Primary antibodies that were used in this study include mouse anti-human vinculin monoclonal (Sigma-Aldrich Chemie GmbH, Munich, Germany) and mouse anti-zyxin monoclonal (gift from Daniel Louvard, Institut Curie, Paris, France). Phalloidin-TRITC and Cy5-conjugated goat anti-mouse were purchased from Molecular Probes (Eugene, OR). Cultured cells were fixed and permeabilized for 1 min in PBS containing 0.1% Triton X-100 (Sigma) and 3% paraformaldehyde, and then were fixed further with 3% paraformaldehyde in PBS for 30 min. The cells were incubated for 1 h at room temperature with the primary antibodies diluted in PBS, washed, and further incubated with the secondary antibodies for 1 h. After extensive washing with PBS, coverslips were mounted in Elvanol (Mowiol 4-88, Serafon, Ashdod, Israel) to inhibit photobleaching.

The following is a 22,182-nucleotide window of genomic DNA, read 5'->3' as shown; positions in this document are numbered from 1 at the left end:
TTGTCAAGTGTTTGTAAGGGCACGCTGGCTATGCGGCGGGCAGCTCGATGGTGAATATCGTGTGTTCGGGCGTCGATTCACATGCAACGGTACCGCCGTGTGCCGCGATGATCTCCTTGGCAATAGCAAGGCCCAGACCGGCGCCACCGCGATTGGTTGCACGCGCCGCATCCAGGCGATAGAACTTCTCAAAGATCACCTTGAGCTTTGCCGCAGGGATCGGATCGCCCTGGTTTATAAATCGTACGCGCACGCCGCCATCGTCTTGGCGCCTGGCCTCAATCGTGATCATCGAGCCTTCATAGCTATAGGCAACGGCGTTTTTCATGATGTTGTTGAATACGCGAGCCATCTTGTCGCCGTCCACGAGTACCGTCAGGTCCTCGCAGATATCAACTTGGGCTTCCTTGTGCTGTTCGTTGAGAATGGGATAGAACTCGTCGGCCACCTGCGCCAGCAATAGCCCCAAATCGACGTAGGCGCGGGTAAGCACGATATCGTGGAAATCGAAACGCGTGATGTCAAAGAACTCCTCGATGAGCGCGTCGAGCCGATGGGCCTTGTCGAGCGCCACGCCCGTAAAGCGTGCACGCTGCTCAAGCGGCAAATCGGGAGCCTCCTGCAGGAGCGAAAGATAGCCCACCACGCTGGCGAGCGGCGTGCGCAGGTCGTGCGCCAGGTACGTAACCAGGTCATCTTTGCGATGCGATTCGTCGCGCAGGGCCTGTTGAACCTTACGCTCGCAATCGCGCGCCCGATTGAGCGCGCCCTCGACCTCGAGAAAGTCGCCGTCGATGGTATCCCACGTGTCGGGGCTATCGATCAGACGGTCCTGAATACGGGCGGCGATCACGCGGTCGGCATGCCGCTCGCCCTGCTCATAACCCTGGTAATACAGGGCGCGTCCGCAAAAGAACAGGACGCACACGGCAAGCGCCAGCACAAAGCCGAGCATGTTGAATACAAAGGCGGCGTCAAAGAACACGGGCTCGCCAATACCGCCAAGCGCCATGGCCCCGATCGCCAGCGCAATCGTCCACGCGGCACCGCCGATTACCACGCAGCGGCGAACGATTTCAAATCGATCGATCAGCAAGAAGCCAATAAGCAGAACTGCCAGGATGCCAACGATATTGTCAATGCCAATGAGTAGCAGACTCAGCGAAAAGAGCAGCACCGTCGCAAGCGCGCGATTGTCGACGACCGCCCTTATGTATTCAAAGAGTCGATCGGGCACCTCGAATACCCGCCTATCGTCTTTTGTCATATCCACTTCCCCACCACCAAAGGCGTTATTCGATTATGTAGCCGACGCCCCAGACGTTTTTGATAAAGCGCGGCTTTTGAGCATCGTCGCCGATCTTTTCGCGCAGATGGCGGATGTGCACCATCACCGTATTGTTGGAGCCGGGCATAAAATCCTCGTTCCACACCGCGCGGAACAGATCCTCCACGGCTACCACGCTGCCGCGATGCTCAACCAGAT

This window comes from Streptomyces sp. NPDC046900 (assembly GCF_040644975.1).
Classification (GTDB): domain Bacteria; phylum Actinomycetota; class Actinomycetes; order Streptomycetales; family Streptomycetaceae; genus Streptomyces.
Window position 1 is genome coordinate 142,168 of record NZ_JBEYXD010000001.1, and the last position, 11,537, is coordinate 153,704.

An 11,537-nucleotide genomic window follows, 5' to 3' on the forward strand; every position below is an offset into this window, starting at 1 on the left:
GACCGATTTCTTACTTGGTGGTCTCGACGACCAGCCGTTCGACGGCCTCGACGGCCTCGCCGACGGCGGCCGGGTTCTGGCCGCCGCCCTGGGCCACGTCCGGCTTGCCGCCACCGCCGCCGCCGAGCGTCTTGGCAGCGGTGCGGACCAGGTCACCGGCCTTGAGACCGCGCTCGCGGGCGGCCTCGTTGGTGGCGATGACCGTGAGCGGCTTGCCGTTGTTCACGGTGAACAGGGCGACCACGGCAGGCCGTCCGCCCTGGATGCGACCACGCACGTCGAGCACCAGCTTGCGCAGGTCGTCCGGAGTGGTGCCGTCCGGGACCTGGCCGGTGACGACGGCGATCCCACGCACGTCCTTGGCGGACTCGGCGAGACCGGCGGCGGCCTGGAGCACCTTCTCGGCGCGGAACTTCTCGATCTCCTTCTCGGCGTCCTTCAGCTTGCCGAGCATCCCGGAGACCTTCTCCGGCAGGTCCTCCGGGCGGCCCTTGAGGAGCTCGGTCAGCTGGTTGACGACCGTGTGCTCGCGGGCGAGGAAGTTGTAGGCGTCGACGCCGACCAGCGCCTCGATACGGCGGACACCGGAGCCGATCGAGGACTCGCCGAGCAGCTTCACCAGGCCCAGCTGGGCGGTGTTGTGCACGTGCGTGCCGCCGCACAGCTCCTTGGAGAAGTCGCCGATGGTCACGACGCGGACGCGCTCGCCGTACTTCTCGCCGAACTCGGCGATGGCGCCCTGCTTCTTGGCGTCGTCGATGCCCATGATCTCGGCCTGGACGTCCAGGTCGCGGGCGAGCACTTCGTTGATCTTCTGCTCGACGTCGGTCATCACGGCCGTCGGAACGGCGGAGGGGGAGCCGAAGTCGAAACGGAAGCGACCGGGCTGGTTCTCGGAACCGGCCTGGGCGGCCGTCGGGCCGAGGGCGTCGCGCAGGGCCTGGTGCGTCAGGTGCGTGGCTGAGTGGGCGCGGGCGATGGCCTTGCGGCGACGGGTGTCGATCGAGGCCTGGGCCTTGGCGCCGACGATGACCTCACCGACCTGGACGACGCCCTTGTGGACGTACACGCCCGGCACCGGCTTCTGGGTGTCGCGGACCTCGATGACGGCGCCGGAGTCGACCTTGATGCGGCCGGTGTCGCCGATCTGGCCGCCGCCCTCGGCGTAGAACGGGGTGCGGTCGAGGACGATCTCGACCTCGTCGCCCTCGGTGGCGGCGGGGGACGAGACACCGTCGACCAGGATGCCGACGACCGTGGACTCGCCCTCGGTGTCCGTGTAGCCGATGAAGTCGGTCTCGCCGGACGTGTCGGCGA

Digital microscopy